Understanding how to treat a medical condition is a difficult process, and when it comes to needing to use technology in treatments, it’s important that any medical device created by humans is also safe for humans. While, in the past, safety wasn’t as important, these days, it’s the number one priority when creating medical devices. Medical devices designed by companies have to be used safely by patients. Sometimes they are just one time use, but very often, a medical device needs to be used everyday, and it must continue to function the same way every day for as long as possible. In order to ensure that medical device manufacturers are going to act in the way that they are designed, risk management must be a core part of medical device designs. Discovering what could go wrong and mitigating as many cases of failure as possible will ensure the device is safe to use for its designed product life cycle.
What is Risk Management, and Why Is It Important?
At its core, risk management is about identifying possible risks, understanding them, controlling them, and preventing product failures to ensure that the medical device that is manufactured is as safe as possible for the patient who is using it during both normal operation and failed states. Risk management is important because it ensures that a product can be used effectively for the treatment of a medical condition. Risk management is a requirement by law when creating medical devices, and more importantly, it is the right thing to do because it keeps patients safe from further harm that could befall them if they use an unsafe medical device. Medical device designs that are submitted to the FDA for approval must include a risk management analysis before they will even consider the device for public use. Risk management also helps identify issues before release so recalls do not have to be used by the company or the FDA. It’ll also protect the manufacturer from product liability damage awards in the event a catastrophic failure occurs while in use by a patient.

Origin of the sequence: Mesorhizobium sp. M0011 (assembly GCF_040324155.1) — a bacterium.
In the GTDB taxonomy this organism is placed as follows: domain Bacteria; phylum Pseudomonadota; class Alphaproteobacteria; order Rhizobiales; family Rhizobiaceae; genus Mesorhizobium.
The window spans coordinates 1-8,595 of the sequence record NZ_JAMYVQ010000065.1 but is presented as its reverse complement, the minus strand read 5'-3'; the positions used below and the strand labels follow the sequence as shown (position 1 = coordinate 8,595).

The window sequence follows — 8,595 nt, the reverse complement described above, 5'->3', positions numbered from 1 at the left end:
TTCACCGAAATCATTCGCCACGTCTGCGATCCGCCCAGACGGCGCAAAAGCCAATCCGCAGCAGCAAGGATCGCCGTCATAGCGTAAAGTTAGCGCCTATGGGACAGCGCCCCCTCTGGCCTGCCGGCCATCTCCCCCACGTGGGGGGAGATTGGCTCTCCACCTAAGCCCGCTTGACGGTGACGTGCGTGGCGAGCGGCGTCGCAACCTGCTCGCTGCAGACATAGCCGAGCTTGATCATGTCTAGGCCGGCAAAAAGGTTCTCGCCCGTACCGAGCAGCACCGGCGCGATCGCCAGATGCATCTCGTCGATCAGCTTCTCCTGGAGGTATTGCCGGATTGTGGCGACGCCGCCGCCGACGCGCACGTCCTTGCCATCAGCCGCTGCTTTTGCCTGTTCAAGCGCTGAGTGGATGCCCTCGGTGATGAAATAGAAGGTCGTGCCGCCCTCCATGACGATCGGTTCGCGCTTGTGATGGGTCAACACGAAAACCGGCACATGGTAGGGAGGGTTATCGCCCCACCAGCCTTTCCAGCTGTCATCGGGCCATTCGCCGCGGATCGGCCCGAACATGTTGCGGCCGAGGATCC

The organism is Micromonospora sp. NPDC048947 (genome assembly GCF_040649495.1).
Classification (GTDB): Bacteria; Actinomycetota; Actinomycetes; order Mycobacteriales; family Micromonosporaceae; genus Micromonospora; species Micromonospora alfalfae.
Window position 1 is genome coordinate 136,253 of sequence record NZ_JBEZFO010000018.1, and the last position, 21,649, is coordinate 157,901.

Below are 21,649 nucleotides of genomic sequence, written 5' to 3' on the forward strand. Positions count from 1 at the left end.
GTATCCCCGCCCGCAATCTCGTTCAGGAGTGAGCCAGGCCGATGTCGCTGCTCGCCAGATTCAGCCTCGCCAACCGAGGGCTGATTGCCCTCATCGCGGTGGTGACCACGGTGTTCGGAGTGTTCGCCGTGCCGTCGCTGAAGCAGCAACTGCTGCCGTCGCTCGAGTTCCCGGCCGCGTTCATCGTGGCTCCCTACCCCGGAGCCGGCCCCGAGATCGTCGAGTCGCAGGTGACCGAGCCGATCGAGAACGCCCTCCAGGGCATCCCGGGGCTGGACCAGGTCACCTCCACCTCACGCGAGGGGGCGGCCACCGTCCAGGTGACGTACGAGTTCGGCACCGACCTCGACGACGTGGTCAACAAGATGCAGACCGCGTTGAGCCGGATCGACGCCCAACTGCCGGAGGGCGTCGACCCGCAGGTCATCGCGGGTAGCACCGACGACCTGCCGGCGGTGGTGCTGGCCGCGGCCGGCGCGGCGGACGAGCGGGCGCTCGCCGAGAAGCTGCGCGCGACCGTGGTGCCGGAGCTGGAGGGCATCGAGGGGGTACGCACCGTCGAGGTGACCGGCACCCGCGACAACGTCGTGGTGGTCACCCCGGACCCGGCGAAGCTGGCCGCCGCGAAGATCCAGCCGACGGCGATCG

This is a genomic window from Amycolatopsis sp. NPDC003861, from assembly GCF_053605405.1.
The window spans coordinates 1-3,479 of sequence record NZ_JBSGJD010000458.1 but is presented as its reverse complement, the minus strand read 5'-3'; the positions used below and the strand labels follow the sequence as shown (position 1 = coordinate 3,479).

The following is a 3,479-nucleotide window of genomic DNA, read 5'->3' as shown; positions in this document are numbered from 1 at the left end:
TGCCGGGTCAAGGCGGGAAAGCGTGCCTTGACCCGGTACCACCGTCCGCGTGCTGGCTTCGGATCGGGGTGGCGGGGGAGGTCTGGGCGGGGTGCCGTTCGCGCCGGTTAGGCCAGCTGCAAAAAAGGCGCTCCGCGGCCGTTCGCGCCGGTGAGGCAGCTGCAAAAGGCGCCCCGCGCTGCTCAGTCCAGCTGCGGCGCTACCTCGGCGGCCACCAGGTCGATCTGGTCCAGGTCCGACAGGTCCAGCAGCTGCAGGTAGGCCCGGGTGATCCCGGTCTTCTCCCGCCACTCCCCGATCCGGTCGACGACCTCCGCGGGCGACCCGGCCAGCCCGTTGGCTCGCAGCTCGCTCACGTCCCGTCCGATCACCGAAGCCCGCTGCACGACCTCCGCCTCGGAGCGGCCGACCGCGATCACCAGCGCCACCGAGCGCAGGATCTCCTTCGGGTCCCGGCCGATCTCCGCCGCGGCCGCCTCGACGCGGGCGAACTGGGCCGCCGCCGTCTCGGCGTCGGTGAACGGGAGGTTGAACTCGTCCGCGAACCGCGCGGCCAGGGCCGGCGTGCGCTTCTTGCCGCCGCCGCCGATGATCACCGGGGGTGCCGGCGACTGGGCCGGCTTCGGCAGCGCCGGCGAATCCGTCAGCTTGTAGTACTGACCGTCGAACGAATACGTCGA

A necessary step in risk management for medical device designs is to identify all potential hazards in a device’s design, and to mitigate them. Before even the final design has been developed or prototypes have been made, a list of components must be laid out, and all hazards with each component must be identified. Once you have an initial set of hazards, you have to decide what could go wrong and how that situation should be mitigated for each component. There are general hazards that all devices may have, such as: material toxicity; component sensitivity to temperature, humidity, and light; mechanical or electrical hazards; patient-device interface misconfiguration, etc. Before a prototype is made, it’ll be difficult to truly understand the likelihood of failure, but understanding the hazards and potential severity will help the design to be as safe as possible for first use. During prototyping, hazard and operability (HAZAP) studies, as well as a failure mode and effects analysis (FMEA) for class III devices, should be conducted.
Identifying Procedural Issues
Procedure analysis should also be part of your risk management analysis, allowing you to identify potential issues that could be caused by not only human error, but also delivery of the device and device software. Human error can be mitigated through fail-safes being designed into medical device designs, so that, when humans use it wrong, it goes into a safe failure state. When delivering devices long distance, environmental factors, such as temperature, need to be taken into account to ensure the device isn’t damaged en route. As well, software needs to be put through rigorous testing to ensure it functions properly, functions on time, and data is stored and used properly.
If you are looking into developing a new medical device, then consider IDSYS for your medical device designs creation. IDSYS follows all ISO 14971:2007 risk management standards for creating safe and effective medical devices. For more information contact IDSYS.